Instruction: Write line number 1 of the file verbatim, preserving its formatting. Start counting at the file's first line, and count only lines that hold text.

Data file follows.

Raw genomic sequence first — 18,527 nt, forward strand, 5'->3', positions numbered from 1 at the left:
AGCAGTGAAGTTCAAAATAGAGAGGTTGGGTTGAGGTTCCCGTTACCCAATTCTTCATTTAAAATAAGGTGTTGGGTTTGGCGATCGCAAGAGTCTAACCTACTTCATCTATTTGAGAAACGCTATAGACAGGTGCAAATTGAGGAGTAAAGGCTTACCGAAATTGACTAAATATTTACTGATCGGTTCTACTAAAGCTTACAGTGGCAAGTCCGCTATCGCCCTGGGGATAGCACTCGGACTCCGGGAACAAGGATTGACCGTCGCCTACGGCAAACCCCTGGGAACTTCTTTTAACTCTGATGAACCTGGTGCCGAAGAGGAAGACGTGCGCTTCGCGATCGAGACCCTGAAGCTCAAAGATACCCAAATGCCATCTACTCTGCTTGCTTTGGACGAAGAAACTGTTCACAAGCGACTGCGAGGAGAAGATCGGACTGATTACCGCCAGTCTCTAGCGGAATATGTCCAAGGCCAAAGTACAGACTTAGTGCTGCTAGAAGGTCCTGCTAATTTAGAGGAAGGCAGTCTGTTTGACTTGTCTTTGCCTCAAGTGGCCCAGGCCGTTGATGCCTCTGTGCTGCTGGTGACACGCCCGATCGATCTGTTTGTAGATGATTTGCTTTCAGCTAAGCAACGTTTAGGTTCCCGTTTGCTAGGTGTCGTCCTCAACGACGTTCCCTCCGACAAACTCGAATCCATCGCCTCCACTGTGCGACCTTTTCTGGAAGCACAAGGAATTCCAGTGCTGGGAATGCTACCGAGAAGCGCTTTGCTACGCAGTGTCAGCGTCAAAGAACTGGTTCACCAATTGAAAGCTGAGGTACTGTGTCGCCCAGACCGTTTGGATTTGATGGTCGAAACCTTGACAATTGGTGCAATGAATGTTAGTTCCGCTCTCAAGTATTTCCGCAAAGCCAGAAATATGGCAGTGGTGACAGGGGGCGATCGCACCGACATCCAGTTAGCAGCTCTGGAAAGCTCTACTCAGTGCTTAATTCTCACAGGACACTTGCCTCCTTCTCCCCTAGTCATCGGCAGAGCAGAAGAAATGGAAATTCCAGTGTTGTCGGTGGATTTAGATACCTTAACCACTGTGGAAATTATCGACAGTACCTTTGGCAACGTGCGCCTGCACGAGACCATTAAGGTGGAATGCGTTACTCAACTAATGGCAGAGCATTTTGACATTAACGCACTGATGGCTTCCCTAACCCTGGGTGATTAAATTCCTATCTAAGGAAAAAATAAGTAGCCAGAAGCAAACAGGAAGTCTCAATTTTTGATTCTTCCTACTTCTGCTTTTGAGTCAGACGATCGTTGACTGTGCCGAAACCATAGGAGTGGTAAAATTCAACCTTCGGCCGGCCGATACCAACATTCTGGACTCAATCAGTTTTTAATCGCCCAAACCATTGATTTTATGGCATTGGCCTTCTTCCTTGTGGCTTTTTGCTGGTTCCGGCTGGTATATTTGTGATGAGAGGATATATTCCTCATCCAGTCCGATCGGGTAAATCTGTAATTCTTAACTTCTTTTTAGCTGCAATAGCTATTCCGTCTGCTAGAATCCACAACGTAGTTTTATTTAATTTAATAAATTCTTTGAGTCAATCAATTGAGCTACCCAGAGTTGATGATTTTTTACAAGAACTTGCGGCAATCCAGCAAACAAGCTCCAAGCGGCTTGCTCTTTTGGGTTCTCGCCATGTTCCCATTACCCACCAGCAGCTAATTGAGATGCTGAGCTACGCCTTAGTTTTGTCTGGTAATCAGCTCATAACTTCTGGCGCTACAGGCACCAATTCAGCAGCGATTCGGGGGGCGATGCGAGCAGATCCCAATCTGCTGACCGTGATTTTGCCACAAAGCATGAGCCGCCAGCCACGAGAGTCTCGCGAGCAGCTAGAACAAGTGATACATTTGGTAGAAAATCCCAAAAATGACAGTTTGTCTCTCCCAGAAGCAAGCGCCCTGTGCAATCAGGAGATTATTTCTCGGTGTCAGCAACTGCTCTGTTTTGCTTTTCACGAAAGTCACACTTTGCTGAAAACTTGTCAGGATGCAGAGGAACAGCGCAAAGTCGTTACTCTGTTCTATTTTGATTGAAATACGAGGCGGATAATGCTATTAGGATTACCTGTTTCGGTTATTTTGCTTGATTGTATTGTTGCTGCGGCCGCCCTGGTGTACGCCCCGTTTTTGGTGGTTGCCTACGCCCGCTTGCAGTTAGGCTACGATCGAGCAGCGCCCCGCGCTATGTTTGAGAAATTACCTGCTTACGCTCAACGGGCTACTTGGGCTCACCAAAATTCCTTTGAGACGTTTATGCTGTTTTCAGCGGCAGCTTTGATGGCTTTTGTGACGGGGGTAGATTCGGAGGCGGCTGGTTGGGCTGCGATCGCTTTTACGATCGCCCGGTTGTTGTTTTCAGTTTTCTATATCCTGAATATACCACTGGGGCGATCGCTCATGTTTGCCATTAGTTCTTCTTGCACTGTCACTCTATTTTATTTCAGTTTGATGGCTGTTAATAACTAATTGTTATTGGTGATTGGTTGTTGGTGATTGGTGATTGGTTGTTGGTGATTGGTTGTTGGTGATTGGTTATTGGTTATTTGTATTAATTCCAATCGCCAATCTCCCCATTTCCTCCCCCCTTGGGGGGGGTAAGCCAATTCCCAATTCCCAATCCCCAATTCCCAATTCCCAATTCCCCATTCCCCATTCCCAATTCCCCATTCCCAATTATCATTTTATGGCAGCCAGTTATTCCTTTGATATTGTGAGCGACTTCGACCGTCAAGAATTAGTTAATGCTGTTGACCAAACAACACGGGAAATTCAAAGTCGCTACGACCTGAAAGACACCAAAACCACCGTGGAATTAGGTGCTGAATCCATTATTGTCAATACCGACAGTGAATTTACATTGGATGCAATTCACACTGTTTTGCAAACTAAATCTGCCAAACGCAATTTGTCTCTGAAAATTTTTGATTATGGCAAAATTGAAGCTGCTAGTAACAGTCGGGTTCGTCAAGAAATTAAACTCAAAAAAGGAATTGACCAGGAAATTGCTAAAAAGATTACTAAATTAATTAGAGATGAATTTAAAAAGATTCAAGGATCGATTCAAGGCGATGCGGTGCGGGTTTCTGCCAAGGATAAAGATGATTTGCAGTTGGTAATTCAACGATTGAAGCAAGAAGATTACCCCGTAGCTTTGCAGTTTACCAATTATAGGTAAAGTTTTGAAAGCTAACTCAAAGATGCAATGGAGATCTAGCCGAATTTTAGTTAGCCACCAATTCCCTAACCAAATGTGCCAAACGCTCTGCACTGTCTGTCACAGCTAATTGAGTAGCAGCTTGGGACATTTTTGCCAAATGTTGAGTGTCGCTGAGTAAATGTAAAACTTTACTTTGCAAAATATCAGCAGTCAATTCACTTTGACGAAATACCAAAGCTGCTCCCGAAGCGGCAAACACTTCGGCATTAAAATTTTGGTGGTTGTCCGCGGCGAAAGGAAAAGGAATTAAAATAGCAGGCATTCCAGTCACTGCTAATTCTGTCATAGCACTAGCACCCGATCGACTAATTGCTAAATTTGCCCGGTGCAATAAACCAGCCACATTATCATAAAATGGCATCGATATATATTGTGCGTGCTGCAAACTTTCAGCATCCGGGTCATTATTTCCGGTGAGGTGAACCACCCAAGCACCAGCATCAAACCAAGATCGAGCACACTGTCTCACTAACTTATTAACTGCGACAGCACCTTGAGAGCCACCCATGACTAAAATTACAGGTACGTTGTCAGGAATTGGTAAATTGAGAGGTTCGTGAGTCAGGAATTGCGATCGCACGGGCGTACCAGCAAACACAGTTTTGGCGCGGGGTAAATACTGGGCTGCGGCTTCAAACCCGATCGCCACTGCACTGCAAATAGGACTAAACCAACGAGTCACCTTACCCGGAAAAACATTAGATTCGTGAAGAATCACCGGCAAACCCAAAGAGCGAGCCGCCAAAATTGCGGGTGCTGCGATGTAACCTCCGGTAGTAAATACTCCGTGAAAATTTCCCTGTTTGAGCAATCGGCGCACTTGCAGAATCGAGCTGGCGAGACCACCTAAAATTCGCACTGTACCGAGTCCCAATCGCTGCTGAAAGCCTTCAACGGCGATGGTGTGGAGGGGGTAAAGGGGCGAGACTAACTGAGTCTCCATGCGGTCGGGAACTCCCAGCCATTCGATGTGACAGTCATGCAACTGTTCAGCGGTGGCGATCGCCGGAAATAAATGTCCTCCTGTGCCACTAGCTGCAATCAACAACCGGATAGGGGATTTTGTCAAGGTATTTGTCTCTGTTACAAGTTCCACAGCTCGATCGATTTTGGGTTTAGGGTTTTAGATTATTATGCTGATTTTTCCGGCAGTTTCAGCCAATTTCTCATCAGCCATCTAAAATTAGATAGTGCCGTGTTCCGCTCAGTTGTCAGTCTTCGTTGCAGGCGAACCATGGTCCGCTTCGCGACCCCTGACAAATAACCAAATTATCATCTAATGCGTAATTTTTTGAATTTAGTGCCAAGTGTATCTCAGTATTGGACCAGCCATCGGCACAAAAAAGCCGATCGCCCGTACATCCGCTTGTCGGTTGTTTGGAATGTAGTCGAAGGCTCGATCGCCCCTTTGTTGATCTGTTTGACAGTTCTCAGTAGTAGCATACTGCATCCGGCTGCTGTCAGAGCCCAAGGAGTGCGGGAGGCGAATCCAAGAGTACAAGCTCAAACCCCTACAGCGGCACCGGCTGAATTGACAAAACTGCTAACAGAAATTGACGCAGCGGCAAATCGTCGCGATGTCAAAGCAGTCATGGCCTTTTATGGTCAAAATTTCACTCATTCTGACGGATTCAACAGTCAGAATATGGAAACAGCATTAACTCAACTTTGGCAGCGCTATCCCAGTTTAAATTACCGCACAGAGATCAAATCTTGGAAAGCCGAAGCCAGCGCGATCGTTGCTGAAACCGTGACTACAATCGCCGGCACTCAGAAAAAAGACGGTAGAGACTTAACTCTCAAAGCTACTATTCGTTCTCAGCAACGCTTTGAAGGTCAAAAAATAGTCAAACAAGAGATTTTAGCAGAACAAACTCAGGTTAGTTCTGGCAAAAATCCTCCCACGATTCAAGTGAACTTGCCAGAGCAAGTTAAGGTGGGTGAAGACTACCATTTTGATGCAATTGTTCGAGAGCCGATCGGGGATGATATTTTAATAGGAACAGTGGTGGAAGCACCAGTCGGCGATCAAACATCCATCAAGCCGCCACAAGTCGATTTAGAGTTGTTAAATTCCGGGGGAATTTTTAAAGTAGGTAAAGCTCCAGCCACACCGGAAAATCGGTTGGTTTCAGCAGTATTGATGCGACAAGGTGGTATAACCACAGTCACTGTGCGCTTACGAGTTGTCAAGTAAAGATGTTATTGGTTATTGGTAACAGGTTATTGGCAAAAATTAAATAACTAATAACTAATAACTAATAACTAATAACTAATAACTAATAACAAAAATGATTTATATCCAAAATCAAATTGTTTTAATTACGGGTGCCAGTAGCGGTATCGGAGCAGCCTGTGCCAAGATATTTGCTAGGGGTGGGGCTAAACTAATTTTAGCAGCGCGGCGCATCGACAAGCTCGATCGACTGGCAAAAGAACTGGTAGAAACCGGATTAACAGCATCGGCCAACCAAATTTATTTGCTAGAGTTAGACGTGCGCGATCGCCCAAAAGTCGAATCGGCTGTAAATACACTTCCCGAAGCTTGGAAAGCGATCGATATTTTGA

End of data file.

Raw genomic sequence first — 18,527 nt, forward strand, 5'->3', positions numbered from 1 at the left: